POTENTIAL ROLE OF PERSONAL RAPID TRANSIT
This is a Panel Report from a study
entitled Automated Guideway Transit: An Assessment of
PRT and Other New Systems, United States Congress,
Office of Technology Assessment, June 1975, pp 12-16, U.S.
Government Printing Office, Washington, D.C.
Since the term "Personal Rapid Transit" first
entered the transit vocabulary in 1968, this highly
innovative concept has fascinated many transportation
planners. PRT offers personalized service with small vehicles
which provide non-stop transportation from origin to
destination at short headways. To date, no systems which can
be classified as PRT are in revenue service or under
construction in the United States, but several test track
installations have been built in Europe and in Japan.
Proponents of PRT view this concept as a reasonable
supplement to the private automobile in high density urban
areas (i.e. greater than 3,000 persons per square mile) and
claim that PRT can provide a very much higher level of
service than other modes of public transportation. Thus, it
is argued that PRT systems would attract a significant
percentage of the rides now being made in private automobiles
and offer obvious benefits:
- less traffic congestion in urban areas
- less land and fewer f acilities used for automobile
- reduced travel time under more comfortable
- less noise and air pollution
- reduction in consumption of petroleum-derived fuels
- reduction in requirements for new arterial roads and
It is also contended that PRT would provide greater
mobility for the transportation disadvantaged, i.e., the
young, the elderly, the poor, and the handicapped.
Proponents admit that the area-wide networks with
closely spaced stations and large numbers of vehicles would
be expensive to build and, perhaps, to operate. The initial
capital cost might equal that of rail rapid transit systems,
but levels of service are envisaged to be much higher than
with conventional modes, except perhaps taxicabs. Proponents
claim the higher service levels will attract significantly
greater patronage than conventional transit. Automation is
expected to allow the high service level to be delivered at a
cost the public is willing to pay.
PRT capacity depends upon short headways: Except in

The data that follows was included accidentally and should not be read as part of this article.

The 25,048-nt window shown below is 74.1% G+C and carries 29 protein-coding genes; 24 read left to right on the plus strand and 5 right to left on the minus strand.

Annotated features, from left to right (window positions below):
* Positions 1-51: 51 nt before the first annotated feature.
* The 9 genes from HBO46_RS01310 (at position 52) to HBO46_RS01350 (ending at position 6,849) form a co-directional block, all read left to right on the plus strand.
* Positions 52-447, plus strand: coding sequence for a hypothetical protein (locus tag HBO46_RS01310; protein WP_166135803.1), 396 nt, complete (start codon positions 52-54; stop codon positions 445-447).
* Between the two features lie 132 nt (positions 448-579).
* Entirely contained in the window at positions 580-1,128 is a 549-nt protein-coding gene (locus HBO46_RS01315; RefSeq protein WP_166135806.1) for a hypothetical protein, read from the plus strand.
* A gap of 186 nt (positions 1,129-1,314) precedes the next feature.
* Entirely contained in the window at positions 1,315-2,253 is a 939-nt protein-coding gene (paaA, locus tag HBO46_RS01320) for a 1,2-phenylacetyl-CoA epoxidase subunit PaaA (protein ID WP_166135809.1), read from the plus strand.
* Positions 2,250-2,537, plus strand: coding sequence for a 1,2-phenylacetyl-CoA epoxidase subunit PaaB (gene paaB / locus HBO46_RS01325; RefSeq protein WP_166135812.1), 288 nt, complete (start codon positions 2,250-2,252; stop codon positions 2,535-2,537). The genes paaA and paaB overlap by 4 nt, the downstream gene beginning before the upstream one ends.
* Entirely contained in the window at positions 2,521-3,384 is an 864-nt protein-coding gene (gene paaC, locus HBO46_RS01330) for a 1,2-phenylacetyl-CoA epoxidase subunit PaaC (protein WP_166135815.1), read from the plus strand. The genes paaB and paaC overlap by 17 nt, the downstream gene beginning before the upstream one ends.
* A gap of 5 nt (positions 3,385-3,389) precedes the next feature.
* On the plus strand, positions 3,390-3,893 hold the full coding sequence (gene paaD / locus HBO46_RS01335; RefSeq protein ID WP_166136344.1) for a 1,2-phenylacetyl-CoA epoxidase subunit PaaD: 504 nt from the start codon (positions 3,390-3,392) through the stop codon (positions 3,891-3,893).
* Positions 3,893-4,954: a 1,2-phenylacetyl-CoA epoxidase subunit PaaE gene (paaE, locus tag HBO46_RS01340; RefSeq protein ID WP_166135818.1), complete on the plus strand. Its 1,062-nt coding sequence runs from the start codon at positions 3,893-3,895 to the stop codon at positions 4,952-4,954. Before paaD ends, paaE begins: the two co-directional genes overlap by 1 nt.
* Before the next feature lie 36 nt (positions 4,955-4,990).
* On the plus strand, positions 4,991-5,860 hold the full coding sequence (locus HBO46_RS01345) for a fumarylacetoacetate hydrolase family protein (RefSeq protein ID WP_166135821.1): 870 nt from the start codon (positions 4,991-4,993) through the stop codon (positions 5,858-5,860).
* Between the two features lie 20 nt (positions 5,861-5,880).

downtown areas, headways need not be closer than those of GRT
systems (i.e., three seconds). In downtown areas, headways on
the order of 1/2 second would be needed to move 10,000 people
per hour over a single PRT guideway at an average occupancy
of 1.4 people per vehicle. This is roughly equivalent to the
number of people moved on four freeway lanes.
Advocates of PRT have estimated that there are 10,000
square miles of urban areas in the United States where PRT
service might be appropriate. This would require about 20,000
miles of one-way guideways and about three million PRT
Because there are no operating systems, there is no
empirical evidence on PRT. Many of the studies reviewed were
motivated by attempts to sell or reject the concept and were
based upon largely arbitrary assumptions. Therefore, there
are many detailed issues for which objective data are
Technical -- With few exceptions, the engineers
and manufacturers who have made serious studies of the PRT
concept find that there are numerous technical problems that
must be solved before PRT systems can be deployed. Technical
solutions have been proposed but not validated, and a large
program of development testing and demonstration would be
needed to implement a PRT system. Estimates of time and money
required to achieve market-ready systems vary widely.
However, there appears to be general agreement that at least
10 years would be required depending upon the level of
The following technical problems need to be solved:
- Computer control systems must be developed
to exercise command and surveillance over thousands of
vehicles traveling between hundreds of stations at
fractional-second headways. Vehicle management (particularly
the storage of empty vehicles and their redistribution to
satisfy changes in demand) further complicates this
- Advanced control and braking systems must be perfected
to insure that vehicles can be operated safely at very close
- Major improvements in reliability -- far beyond those
levels which have been achieved for any transit equipment in
operation -- are required. Engineering techniques from other
fields may be applicable to this problem.
- Crash survivability should be demonstrated for PRT,
possibly using techniques similar to those required for
automobiles by the National Highway Traffic Safety
Administration. Means for emergency evacuation should be
provided to insure passenger safety in the event of a